• The members of the first two estates, that is, the clergy and the nobility, enjoyed certain privileges by birth. They were exempted from paying taxes to the state. The members of this estate had no political rights and social status.
  • The entire burden of taxation fell on the third estate. All economic functions were performed by them.

Question 3.
Describe the incidents that led to the storming of the Bastille.
Answer:
While the National Assembly was busy at Versailles drafting a constitution, the rest of France was seething with turmoil. A severe winter had meant a bad harvest, the price of bread rose. Often bakers exploited the situation and hoarded supplies. After spending hours in long queues at the bakery, crowds of angry women stormed into the shops. At the same time, the king ordered troops to move into Paris. On 14 July, the agitated crowd stormed and destroyed Bastille

Question 4.
What do you know about the abolition of slavery in France ?
Answer:

  • It was finally the convention which in 1794 legislated to free all the slaves in the French overseas possessions. This, however, turned out to be a short-term measure. However, ten years later, Napoleon reintroduced slavery.
  • Plantation owners understood their freedom as including the right to enslave African Negroes in pursuit of their economic interests.
  • Slavery was finally abolished in French colonies in 1848.

Question 5.
Write a short note on the document ‘Declaration of the Rights of Man and citizen.’
Answer:

  • The Declaration of the ‘Rights of Man’ and Citizen proclaimed freedom of speech and expression to be natural rights.
  • Censorship was abolished. Newspapers, books and pamphlets flooded French towns and reached the countryside as well.
  • Events and changes taking place in France were frankly discussed.
  • Plays, songs and festive processions attracted large number of people. Thus, people could identify with ideas of liberty and equality easily.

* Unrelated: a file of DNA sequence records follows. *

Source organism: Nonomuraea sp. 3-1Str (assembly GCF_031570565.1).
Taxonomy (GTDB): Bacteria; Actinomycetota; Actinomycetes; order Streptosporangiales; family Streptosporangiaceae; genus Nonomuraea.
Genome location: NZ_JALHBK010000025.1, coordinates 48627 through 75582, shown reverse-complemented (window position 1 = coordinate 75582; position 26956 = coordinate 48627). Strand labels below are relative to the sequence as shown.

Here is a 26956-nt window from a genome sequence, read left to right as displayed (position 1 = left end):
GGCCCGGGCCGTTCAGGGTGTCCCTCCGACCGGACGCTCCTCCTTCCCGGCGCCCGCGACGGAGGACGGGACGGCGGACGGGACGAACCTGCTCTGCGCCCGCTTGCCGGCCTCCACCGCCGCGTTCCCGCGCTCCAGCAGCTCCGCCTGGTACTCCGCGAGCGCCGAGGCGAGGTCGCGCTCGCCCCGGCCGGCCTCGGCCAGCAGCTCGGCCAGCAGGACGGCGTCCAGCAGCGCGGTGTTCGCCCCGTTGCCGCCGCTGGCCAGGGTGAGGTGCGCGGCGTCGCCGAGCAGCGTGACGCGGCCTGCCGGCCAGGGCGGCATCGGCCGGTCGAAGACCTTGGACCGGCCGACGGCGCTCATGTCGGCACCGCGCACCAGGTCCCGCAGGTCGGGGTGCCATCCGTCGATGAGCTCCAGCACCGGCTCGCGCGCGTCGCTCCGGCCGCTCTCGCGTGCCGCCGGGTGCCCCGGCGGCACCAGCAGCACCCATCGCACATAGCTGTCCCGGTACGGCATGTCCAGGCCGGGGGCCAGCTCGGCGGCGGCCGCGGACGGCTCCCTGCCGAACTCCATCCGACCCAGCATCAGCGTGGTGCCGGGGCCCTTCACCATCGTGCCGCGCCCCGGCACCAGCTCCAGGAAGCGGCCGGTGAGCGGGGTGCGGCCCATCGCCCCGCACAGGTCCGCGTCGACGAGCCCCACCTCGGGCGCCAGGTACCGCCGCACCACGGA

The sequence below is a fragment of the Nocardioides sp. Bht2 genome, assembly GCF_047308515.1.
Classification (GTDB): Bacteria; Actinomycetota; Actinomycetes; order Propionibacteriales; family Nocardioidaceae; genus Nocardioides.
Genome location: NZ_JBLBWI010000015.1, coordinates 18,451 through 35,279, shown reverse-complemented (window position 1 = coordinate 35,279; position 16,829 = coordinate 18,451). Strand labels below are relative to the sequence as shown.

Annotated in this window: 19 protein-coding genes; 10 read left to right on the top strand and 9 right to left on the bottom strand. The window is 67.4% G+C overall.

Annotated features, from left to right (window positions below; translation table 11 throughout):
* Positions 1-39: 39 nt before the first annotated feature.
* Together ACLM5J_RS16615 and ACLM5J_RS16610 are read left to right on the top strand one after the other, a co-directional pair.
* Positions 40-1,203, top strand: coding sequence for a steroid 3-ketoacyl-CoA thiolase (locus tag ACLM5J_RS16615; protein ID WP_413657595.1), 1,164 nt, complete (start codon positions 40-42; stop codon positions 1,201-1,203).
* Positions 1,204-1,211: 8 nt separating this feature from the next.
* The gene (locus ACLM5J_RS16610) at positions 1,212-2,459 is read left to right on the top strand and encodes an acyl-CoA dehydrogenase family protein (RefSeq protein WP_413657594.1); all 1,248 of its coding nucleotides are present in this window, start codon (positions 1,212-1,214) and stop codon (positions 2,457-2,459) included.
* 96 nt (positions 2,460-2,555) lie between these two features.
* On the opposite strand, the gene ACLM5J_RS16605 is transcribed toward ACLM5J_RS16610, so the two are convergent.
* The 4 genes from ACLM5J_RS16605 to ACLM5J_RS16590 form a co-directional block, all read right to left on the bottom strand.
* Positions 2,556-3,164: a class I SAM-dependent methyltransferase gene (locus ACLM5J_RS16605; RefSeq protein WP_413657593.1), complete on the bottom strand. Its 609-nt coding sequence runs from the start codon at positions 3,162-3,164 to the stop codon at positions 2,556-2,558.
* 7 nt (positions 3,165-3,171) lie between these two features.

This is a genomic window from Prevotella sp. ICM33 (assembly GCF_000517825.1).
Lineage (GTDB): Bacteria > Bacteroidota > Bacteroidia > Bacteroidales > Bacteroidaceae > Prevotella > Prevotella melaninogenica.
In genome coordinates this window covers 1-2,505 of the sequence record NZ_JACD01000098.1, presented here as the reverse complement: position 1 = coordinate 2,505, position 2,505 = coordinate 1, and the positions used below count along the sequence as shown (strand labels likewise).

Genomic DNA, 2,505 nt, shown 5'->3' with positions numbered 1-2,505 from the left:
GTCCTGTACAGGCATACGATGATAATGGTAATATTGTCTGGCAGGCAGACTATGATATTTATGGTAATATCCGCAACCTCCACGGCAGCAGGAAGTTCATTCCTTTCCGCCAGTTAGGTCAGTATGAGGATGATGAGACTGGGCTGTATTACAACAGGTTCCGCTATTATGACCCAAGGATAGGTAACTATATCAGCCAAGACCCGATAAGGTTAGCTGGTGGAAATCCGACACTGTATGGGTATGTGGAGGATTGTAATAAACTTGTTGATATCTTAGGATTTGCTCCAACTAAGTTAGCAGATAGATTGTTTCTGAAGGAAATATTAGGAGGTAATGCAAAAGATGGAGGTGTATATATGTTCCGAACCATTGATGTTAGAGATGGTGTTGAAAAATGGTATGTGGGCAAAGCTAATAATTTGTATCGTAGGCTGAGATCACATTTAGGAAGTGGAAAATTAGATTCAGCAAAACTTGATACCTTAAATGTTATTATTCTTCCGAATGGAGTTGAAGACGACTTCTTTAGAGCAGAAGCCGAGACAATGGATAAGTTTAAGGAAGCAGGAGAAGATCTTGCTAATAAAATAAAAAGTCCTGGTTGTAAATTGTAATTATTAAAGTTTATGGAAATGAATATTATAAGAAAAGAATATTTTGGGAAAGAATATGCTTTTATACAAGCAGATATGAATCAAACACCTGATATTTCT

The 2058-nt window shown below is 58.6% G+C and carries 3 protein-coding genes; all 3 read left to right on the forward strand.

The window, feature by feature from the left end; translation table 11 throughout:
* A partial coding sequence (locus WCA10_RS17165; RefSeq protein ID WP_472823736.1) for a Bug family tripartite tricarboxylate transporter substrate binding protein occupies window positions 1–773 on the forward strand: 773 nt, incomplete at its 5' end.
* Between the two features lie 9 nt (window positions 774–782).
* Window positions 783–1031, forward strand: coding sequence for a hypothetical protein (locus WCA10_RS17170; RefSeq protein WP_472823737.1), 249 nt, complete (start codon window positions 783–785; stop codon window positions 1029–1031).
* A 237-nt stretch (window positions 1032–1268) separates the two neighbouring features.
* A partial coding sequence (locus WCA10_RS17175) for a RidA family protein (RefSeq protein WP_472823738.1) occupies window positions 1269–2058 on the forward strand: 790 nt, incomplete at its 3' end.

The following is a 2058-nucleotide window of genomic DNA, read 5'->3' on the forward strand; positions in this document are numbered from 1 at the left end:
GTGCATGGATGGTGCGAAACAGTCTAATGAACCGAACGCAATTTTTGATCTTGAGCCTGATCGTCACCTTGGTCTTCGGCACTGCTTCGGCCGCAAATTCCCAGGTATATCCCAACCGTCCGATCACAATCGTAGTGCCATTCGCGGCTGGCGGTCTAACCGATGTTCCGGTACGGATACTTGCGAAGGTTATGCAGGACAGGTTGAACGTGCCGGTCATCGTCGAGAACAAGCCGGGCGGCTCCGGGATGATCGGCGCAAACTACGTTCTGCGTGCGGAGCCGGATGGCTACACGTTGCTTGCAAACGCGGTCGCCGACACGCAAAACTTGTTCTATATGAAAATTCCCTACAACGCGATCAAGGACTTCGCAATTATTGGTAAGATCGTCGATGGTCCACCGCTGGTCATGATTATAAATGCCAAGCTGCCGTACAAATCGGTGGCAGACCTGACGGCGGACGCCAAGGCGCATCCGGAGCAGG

Question 6.
How was the Church responsible for the French Revolution ?
Answer:

  • The members of the church, clergy belonged to the First Estate. The clergy enjoyed all privileges with no obligations. They lived in pomp and extravagance which led to resentment among the members of the Third Estate.
  • The church was owner of a big chunk of land in France.
  • The church too extracted its share of taxes called tithes from the peasants. Apart from this, the church also collected several other taxes.

Question 7.
State the election process of the National Assembly in France.
Answer:
The constitution of 1791 vested the power to make laws in the National Assembly, which was indirectly elected. Citizens voted for a group of electors, who in turn close the assembly. All citizens did not have the right to vote. Only men above 25 years of age who paid taxes equal to at least 3 days of a labourer’s wage were given the status of active citizens, that is, they were entitled to vote. The remaining men and all women were classed as passive citizens. To qualify as an elector and then as a member of the assembly, a man had to belong to the highest bracket of tax payers.

Question 8.
What were the main ideas behind the French Revolution ?
Answer: